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ISv

"The equipment that matters, is you"
Apr 30, 2017
731
566
WOW!!! A lot of fantastic photos - Bundu, Click, Alan, Islander MV, dpc, Snappy 604, jmeyer and durf - nice to see them - all!!!
My (just personal - just because they are shore birds) favorites are that Hudsonian (Islander MV0) and the Pipping plover (Jmeyer)!!!
Here it's hot and not normally humid. I took just easy trip into some parks (there are huge trees there where one can take a temporary refuge at least from the sunlight). Nothing interesting except the last two photos - I will send the last two in separate post - I need some advise with them!
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ISv

"The equipment that matters, is you"
Apr 30, 2017
731
566
And the last two - kind of special. Like photos they are miserable, but like a species they cold be really nice if I'm right: my first attention was attracted by the ~ short legs (well - in grass!), after that it was the primaries protruding so far from the tip of the tail! Then I started shooting. At home I also figure out that I see 4 (almost 5) primaries protruding behind the tertials! It looks liked American Golden Plover. The problem is that it has never been reported for the islands!!!
So, the bottom line is I need some advise from people that have seen this species (and I know there a lot of them on CR!)!
 

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Nat_WA

EOS 7D mk.II
Aug 15, 2017
625
185
Netherlands
Excellent sets, Jeff - dpc - snappy and Jeremy!
Jeff (@IslanderMV) and Jeremy (@jmeyer) - nice lighting! Some luck + making the best possible use of it :)(y)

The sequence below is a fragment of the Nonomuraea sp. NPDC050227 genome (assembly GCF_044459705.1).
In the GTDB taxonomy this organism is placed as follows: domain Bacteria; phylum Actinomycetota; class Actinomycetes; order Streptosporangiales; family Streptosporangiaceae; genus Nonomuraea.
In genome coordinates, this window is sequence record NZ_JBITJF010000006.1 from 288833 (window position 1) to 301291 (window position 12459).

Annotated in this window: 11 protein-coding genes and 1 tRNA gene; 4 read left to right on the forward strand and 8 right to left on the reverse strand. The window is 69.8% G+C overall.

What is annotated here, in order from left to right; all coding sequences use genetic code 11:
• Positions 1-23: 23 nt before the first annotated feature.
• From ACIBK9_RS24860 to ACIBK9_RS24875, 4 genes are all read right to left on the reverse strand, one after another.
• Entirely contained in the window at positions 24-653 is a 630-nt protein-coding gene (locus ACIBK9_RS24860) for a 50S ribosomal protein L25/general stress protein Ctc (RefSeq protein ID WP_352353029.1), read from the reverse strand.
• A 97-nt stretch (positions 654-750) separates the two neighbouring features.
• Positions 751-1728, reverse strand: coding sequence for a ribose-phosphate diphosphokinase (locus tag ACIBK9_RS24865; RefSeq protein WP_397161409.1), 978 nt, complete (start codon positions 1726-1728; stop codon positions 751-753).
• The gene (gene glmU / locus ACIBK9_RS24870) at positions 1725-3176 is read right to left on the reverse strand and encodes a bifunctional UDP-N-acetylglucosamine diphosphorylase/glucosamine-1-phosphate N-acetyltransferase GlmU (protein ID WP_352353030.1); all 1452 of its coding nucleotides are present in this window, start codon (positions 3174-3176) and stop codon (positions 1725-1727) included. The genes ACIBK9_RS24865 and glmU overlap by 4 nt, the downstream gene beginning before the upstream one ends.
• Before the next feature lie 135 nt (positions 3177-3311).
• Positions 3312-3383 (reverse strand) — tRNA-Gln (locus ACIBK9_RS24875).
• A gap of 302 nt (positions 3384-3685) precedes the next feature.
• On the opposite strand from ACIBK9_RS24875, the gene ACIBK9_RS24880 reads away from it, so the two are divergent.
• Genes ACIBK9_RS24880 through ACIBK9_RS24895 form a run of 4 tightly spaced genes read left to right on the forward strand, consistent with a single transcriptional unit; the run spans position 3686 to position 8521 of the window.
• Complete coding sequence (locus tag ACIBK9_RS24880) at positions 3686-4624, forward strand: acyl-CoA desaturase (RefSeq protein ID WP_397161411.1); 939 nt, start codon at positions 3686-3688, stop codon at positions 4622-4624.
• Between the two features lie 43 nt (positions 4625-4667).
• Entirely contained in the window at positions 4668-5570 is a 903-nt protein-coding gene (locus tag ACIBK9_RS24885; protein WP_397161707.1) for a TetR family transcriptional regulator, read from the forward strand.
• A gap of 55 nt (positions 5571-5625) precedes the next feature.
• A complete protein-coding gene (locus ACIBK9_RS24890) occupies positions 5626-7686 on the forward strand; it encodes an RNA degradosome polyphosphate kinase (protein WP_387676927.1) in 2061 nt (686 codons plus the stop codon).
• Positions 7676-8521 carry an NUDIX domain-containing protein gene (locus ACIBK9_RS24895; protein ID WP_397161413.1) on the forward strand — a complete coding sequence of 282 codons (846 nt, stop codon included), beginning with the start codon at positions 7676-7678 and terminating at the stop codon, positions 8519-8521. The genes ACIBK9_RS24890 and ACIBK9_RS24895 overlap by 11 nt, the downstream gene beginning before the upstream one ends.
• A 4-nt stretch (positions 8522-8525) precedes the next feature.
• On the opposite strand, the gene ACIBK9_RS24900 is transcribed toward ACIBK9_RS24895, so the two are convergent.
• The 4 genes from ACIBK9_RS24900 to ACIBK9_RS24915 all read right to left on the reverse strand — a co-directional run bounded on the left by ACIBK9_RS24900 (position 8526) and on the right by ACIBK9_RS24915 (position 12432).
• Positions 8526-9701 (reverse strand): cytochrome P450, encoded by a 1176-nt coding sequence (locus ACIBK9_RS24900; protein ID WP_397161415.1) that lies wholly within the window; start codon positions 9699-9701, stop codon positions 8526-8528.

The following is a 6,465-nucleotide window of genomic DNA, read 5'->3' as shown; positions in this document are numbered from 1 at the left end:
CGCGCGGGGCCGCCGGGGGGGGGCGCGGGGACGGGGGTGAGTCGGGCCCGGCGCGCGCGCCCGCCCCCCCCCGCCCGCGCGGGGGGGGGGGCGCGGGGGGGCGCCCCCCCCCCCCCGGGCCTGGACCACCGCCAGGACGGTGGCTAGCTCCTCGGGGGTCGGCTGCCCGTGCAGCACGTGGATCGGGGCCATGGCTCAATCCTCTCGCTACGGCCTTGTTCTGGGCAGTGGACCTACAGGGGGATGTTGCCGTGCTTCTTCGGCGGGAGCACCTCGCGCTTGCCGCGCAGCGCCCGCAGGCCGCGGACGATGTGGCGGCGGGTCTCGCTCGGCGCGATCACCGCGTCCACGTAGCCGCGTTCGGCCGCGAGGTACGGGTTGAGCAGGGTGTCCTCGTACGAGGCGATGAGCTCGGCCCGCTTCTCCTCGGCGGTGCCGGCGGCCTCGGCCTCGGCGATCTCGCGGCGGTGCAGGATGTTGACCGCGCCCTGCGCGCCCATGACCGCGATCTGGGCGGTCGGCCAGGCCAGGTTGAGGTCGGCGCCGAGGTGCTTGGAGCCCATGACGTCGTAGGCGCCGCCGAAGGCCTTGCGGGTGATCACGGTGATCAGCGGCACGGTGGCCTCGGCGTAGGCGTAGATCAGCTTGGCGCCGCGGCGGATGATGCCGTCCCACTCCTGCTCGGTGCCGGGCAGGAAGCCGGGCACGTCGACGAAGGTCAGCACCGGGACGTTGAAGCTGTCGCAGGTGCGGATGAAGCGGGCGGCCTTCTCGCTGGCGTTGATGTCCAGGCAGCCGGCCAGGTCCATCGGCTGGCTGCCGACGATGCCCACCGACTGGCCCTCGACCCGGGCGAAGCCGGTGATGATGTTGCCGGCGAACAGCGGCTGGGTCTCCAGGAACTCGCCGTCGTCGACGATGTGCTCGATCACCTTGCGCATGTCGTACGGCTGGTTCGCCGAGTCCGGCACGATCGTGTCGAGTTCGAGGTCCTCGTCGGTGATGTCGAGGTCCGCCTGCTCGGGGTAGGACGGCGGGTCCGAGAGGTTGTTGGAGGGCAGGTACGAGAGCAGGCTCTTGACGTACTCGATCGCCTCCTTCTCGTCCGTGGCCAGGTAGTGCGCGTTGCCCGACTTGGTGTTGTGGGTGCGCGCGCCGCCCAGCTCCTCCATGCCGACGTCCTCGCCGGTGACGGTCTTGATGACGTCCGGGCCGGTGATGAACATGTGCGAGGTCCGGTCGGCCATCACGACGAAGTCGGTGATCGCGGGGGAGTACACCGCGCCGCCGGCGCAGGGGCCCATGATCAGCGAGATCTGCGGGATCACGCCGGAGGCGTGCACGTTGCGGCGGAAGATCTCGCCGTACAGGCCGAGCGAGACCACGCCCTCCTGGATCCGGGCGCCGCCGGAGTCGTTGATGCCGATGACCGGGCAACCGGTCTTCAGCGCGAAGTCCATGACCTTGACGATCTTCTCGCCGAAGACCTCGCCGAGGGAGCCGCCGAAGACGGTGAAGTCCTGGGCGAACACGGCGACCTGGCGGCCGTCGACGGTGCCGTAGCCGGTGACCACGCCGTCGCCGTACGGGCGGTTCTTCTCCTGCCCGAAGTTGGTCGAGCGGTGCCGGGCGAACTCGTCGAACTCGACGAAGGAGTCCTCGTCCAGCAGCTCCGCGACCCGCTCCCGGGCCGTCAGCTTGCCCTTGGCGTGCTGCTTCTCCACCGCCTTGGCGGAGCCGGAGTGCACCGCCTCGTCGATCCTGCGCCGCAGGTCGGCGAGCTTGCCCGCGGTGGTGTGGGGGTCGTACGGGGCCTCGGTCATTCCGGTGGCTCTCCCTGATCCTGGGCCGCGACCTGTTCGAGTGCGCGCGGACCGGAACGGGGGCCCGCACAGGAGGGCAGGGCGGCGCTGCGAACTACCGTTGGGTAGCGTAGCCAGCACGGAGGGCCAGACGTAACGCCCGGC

@dpc - despite the dark plumage you managed to keep a lot of detail in it; well done (y)
@snappy604 (and @jmeyer) - talking about "capturing the moment"; you succeeded! ;)(y)
Wiebe.
 
Reactions: dpc

jmeyer

http://www.jmeyerphotography.net/
Dec 11, 2014
81
135
40
Wisconsin
www.jmeyerphotography.net
A lot depends on where you are, location wise. It could be an American Golden or Pacific Golden. There is also the euro vagrant as well, that would probably show up along the coasts, before inland. At one point they were subspecies, so telling them apart isn't always possible from a photo, especially in the fall with molting plumages.

Jeremy
 

Nat_WA

EOS 7D mk.II
Aug 15, 2017
625
185
Netherlands
And the last two - kind of special. Like photos they are miserable, but like a species they cold be really nice if I'm right: my first attention was attracted by the ~ short legs (well - in grass!), after that it was the primaries protruding so far from the tip of the tail! Then I started shooting. At home I also figure out that I see 4 (almost 5) primaries protruding behind the tertials! It looks liked American Golden Plover. The problem is that it has never been reported for the islands!!!
So, the bottom line is I need some advise from people that have seen this species (and I know there a lot of them on CR!)!